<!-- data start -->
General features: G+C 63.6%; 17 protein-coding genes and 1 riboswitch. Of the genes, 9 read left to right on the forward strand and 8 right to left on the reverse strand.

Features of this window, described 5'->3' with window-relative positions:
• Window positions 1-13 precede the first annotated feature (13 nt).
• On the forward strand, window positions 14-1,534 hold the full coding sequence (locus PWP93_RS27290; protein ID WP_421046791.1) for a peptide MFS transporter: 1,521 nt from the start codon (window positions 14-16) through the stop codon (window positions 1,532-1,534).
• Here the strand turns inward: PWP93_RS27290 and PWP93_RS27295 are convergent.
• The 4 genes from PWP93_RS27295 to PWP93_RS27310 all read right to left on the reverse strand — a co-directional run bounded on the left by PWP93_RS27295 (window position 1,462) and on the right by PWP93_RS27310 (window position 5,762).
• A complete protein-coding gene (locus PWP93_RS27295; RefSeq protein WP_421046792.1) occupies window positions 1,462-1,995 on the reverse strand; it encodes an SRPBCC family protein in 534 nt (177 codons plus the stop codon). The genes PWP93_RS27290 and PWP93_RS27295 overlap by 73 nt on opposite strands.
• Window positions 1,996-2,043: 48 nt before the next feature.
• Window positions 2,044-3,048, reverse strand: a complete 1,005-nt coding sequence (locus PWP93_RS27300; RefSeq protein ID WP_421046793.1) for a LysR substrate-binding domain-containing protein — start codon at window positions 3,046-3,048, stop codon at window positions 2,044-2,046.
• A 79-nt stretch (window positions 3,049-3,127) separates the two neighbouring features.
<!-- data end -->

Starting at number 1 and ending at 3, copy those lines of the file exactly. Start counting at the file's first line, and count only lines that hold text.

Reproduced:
General features: G+C 63.6%; 17 protein-coding genes and 1 riboswitch. Of the genes, 9 read left to right on the forward strand and 8 right to left on the reverse strand.

Features of this window, described 5'->3' with window-relative positions:
• Window positions 1-13 precede the first annotated feature (13 nt).